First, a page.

Posts tagged Vietnam
“A Blast from the Past”
“Hotshots” looks at a movie!
The Company You Keep is based on the 2003 novel of the same name by Neil Gordon; Robert Redford produced, directed, and stars in it; and it is about an anti-war protester from the Seventies who has been underground all this time, but is now being chased by the FBI for a murder that occurred in a bank robbery that went bad.
This is somewhat ironic, because the protester, Nick Sloan, was a member of the Weather Underground, also known as Weathermen, who used bombs to draw attention to their cause, which was an anti-Establishment protest against the war in Vietnam.
The story erupts into motion when a woman who was also a part of the movement is captured by the FBI, and a young newspaper reporter, played by Shia LaBeouf, starts digging into the details of her arrest and discovers a link between her and a lawyer named Jim Grant, who lives in the area.
The reporter’s editor tells him, “You keep telling me you’re a good reporter, right? Prove it.”
After more digging into Grant’s background and the details of the bank robbery in Detroit, the reporter believes that Grant is actually Nick Sloan, whom the FBI has been looking for since the Seventies and making them look bad, because they could never catch him.
The reporter’s suspicions prove to be true, and after Sloan gets his brother to take care of Sloan’s daughter, who is 11 years old, Sloan takes off across country with both the FBI and the reporter after him.
Although the FBI believes that Sloan is just running to escape capture, the reporter thinks that Sloan has something else in mind, and the reporter is right.
Sloan is searching for Mimi Lurie, another protester from back in the day, and he is looking up other colleagues who might be able to help him find Mimi, because Sloan believes that her help is the only way that he can get his daughter back.
The people that Sloan gets in touch with are all played by famous actors, so many, in fact, that their appearance can become distracting.
The Company You Keep is a look back at a time when the whole country was in turmoil and a protest group believed idealistically that what they were doing was right, a blast from the past.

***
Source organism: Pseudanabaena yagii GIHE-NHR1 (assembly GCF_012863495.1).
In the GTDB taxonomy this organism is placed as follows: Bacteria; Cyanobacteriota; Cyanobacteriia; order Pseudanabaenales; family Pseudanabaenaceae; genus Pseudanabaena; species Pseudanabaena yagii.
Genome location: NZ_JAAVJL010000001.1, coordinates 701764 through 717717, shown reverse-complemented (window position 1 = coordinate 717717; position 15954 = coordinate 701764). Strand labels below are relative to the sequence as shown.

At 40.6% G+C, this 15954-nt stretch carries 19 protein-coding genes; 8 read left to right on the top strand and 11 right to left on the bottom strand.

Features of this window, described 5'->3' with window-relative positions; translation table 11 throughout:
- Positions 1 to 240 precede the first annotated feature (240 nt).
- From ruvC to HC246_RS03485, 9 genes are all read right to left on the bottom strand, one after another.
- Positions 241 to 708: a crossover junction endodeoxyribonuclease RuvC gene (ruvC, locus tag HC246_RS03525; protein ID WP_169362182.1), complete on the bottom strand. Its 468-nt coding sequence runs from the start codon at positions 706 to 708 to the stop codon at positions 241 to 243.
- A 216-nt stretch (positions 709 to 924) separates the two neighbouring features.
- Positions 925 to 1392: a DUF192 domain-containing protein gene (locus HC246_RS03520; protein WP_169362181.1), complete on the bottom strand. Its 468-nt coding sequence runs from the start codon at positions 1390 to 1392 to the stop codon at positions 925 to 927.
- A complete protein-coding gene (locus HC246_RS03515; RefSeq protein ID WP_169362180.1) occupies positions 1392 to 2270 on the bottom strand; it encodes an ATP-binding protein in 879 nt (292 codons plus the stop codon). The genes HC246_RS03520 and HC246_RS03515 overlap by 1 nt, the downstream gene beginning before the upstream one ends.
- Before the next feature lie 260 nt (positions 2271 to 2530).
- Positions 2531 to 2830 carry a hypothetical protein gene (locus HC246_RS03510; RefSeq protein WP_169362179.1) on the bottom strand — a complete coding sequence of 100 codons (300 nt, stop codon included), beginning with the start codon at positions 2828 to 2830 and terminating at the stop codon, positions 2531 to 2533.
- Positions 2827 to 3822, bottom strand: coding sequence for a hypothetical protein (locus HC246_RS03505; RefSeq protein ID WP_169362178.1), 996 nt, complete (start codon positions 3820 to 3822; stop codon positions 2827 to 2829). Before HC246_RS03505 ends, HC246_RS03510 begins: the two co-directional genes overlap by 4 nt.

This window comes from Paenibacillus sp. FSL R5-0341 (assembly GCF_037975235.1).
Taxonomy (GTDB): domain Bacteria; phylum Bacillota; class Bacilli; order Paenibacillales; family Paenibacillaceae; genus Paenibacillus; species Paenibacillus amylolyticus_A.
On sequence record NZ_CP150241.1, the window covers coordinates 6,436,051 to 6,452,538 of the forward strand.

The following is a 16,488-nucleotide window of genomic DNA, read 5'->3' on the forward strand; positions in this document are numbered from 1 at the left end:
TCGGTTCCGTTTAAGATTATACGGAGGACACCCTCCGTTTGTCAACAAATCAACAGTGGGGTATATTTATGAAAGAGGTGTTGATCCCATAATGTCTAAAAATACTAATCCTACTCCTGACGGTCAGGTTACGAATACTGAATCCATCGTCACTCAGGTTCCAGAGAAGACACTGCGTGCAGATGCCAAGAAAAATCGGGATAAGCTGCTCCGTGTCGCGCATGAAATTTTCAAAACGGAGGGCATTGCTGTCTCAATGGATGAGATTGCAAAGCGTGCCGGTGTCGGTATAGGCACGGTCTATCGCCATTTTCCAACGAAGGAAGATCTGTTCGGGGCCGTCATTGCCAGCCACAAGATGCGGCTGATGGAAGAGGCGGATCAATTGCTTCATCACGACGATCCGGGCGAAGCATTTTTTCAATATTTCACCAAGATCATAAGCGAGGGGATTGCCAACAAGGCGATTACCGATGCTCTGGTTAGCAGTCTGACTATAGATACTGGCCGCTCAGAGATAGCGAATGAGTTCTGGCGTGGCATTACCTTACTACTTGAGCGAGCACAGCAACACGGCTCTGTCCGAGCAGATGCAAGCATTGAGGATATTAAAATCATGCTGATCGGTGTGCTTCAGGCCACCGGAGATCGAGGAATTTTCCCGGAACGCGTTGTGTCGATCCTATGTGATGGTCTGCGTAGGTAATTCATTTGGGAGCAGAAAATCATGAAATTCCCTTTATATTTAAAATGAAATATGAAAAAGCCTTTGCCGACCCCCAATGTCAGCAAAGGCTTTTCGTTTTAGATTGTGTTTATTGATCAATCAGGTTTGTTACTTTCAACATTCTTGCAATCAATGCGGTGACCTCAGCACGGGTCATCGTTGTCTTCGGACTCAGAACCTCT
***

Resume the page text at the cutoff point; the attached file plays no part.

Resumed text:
I’m Dan Culberson and this is “Hotshots.”
“Sweet Story Set During Vietnam War”
“Hotshots” looks at a movie!
THE SAPPHIRES is inspired by the unlikely, but true story of four girls from the aboriginal outback of Australia who form a singing group that entertains the American troops in Vietnam during the war.
The movie begins in 1958 in Australia, and we see four little girls who love to sing performing before an audience. Suddenly a group of government officials show up, and one of the little girls, Kay, is taken away from her family by the officials, because she has light skin, and forced to live in a city with a white family.
This was all part of a government program to integrate aborigines into Caucasian society.
Then the movie shifts to 1968, and we meet Dave Lovelace, played by Chris O’Dowd, who is sleeping in his car and arrives late to work in a bar where he is the emcee of a local talent show, and his boss puts him on his last warning.
Dave says to the audience, “I sort of start off slow, and then I slowly peter out.”
Two young aborigine girls, Gail and Cynthia, are singing in the talent show, they announce that they are from “black fella’ country,” and they sing a country song that the audience doesn’t pay much attention to.
But when their younger sister, Julie, suddenly joins them on stage, their singing becomes much better and so does the audience’s appreciation.
After the talent show, the girls approach Dave, show him a newspaper clipping about an audition in Melbourne for singers and dancers to perform for the troops in Vietnam, and ask him to help them go to the audition.